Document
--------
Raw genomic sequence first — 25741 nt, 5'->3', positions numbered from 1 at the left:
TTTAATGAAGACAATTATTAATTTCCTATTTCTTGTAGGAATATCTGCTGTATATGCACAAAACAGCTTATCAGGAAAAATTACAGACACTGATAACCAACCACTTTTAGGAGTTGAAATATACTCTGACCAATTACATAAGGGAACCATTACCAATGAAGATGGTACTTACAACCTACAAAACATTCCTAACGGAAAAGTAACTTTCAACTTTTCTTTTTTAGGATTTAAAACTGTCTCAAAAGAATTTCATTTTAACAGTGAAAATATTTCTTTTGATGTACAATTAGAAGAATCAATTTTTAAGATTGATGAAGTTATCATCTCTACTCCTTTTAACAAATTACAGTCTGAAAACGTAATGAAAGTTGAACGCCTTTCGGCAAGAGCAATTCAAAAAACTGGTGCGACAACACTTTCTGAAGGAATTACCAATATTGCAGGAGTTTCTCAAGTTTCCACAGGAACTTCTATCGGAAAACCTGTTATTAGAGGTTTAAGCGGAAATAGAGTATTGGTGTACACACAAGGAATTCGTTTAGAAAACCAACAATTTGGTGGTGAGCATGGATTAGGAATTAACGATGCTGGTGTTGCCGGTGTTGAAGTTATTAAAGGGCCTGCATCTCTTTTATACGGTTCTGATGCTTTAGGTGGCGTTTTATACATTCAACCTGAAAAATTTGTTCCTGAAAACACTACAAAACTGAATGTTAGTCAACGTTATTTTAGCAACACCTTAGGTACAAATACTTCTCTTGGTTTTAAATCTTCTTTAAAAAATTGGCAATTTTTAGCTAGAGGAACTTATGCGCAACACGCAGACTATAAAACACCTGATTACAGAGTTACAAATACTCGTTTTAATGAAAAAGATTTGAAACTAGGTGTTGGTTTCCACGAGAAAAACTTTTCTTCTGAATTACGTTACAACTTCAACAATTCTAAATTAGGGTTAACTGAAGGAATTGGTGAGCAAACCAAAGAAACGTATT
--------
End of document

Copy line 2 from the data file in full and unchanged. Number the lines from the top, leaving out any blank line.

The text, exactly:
TTTAATGAAGACAATTATTAATTTCCTATTTCTTGTAGGAATATCTGCTGTATATGCACAAAACAGCTTATCAGGAAAAATTACAGACACTGATAACCAACCACTTTTAGGAGTTGAAATATACTCTGACCAATTACATAAGGGAACCATTACCAATGAAGATGGTACTTACAACCTACAAAACATTCCTAACGGAAAAGTAACTTTCAACTTTTCTTTTTTAGGATTTAAAACTGTCTCAAAAGAATTTCATTTTAACAGTGAAAATATTTCTTTTGATGTACAATTAGAAGAATCAATTTTTAAGATTGATGAAGTTATCATCTCTACTCCTTTTAACAAATTACAGTCTGAAAACGTAATGAAAGTTGAACGCCTTTCGGCAAGAGCAATTCAAAAAACTGGTGCGACAACACTTTCTGAAGGAATTACCAATATTGCAGGAGTTTCTCAAGTTTCCACAGGAACTTCTATCGGAAAACCTGTTATTAGAGGTTTAAGCGGAAATAGAGTATTGGTGTACACACAAGGAATTCGTTTAGAAAACCAACAATTTGGTGGTGAGCATGGATTAGGAATTAACGATGCTGGTGTTGCCGGTGTTGAAGTTATTAAAGGGCCTGCATCTCTTTTATACGGTTCTGATGCTTTAGGTGGCGTTTTATACATTCAACCTGAAAAATTTGTTCCTGAAAACACTACAAAACTGAATGTTAGTCAACGTTATTTTAGCAACACCTTAGGTACAAATACTTCTCTTGGTTTTAAATCTTCTTTAAAAAATTGGCAATTTTTAGCTAGAGGAACTTATGCGCAACACGCAGACTATAAAACACCTGATTACAGAGTTACAAATACTCGTTTTAATGAAAAAGATTTGAAACTAGGTGTTGGTTTCCACGAGAAAAACTTTTCTTCTGAATTACGTTACAACTTCAACAATTCTAAATTAGGGTTAACTGAAGGAATTGGTGAGCAAACCAAAGAAACGTATT